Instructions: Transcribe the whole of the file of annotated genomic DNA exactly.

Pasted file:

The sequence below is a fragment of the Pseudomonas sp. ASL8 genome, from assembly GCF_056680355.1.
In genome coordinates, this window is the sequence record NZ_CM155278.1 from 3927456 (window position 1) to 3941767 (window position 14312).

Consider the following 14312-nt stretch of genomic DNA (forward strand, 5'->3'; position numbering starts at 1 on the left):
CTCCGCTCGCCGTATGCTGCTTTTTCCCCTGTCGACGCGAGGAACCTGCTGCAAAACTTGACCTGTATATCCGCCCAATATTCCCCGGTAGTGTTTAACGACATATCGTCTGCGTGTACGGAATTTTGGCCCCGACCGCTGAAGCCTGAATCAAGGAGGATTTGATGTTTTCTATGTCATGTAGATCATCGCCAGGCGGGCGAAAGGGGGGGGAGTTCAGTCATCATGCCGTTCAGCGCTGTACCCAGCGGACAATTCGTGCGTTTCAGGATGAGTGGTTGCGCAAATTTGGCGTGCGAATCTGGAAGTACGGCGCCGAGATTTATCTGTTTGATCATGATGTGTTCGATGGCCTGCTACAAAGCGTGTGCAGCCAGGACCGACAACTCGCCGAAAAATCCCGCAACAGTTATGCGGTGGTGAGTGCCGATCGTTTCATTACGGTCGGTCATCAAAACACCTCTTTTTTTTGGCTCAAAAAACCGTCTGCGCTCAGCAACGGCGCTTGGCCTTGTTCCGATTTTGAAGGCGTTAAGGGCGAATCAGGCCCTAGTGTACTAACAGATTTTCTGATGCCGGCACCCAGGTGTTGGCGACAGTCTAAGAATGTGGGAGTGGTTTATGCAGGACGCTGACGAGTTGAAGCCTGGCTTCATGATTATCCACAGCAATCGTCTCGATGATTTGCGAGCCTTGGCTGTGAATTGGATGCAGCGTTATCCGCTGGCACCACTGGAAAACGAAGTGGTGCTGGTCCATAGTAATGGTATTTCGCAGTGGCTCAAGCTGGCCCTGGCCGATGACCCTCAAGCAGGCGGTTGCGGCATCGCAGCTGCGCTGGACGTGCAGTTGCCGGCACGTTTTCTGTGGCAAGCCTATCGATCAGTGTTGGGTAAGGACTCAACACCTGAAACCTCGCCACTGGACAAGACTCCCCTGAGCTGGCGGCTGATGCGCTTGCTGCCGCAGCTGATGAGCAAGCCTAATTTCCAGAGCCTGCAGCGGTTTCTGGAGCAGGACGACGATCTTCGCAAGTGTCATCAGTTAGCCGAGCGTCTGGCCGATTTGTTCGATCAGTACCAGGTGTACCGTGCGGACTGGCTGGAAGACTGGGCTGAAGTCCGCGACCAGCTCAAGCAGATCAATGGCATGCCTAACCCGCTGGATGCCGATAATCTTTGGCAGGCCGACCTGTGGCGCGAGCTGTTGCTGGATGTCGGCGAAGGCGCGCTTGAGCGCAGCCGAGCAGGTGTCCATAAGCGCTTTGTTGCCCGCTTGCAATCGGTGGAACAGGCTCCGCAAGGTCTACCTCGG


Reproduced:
The sequence below is a fragment of the Pseudomonas sp. ASL8 genome, from assembly GCF_056680355.1.
In genome coordinates, this window is the sequence record NZ_CM155278.1 from 3927456 (window position 1) to 3941767 (window position 14312).

Consider the following 14312-nt stretch of genomic DNA (forward strand, 5'->3'; position numbering starts at 1 on the left):
CTCCGCTCGCCGTATGCTGCTTTTTCCCCTGTCGACGCGAGGAACCTGCTGCAAAACTTGACCTGTATATCCGCCCAATATTCCCCGGTAGTGTTTAACGACATATCGTCTGCGTGTACGGAATTTTGGCCCCGACCGCTGAAGCCTGAATCAAGGAGGATTTGATGTTTTCTATGTCATGTAGATCATCGCCAGGCGGGCGAAAGGGGGGGGAGTTCAGTCATCATGCCGTTCAGCGCTGTACCCAGCGGACAATTCGTGCGTTTCAGGATGAGTGGTTGCGCAAATTTGGCGTGCGAATCTGGAAGTACGGCGCCGAGATTTATCTGTTTGATCATGATGTGTTCGATGGCCTGCTACAAAGCGTGTGCAGCCAGGACCGACAACTCGCCGAAAAATCCCGCAACAGTTATGCGGTGGTGAGTGCCGATCGTTTCATTACGGTCGGTCATCAAAACACCTCTTTTTTTTGGCTCAAAAAACCGTCTGCGCTCAGCAACGGCGCTTGGCCTTGTTCCGATTTTGAAGGCGTTAAGGGCGAATCAGGCCCTAGTGTACTAACAGATTTTCTGATGCCGGCACCCAGGTGTTGGCGACAGTCTAAGAATGTGGGAGTGGTTTATGCAGGACGCTGACGAGTTGAAGCCTGGCTTCATGATTATCCACAGCAATCGTCTCGATGATTTGCGAGCCTTGGCTGTGAATTGGATGCAGCGTTATCCGCTGGCACCACTGGAAAACGAAGTGGTGCTGGTCCATAGTAATGGTATTTCGCAGTGGCTCAAGCTGGCCCTGGCCGATGACCCTCAAGCAGGCGGTTGCGGCATCGCAGCTGCGCTGGACGTGCAGTTGCCGGCACGTTTTCTGTGGCAAGCCTATCGATCAGTGTTGGGTAAGGACTCAACACCTGAAACCTCGCCACTGGACAAGACTCCCCTGAGCTGGCGGCTGATGCGCTTGCTGCCGCAGCTGATGAGCAAGCCTAATTTCCAGAGCCTGCAGCGGTTTCTGGAGCAGGACGACGATCTTCGCAAGTGTCATCAGTTAGCCGAGCGTCTGGCCGATTTGTTCGATCAGTACCAGGTGTACCGTGCGGACTGGCTGGAAGACTGGGCTGAAGTCCGCGACCAGCTCAAGCAGATCAATGGCATGCCTAACCCGCTGGATGCCGATAATCTTTGGCAGGCCGACCTGTGGCGCGAGCTGTTGCTGGATGTCGGCGAAGGCGCGCTTGAGCGCAGCCGAGCAGGTGTCCATAAGCGCTTTGTTGCCCGCTTGCAATCGGTGGAACAGGCTCCGCAAGGTCTACCTCGG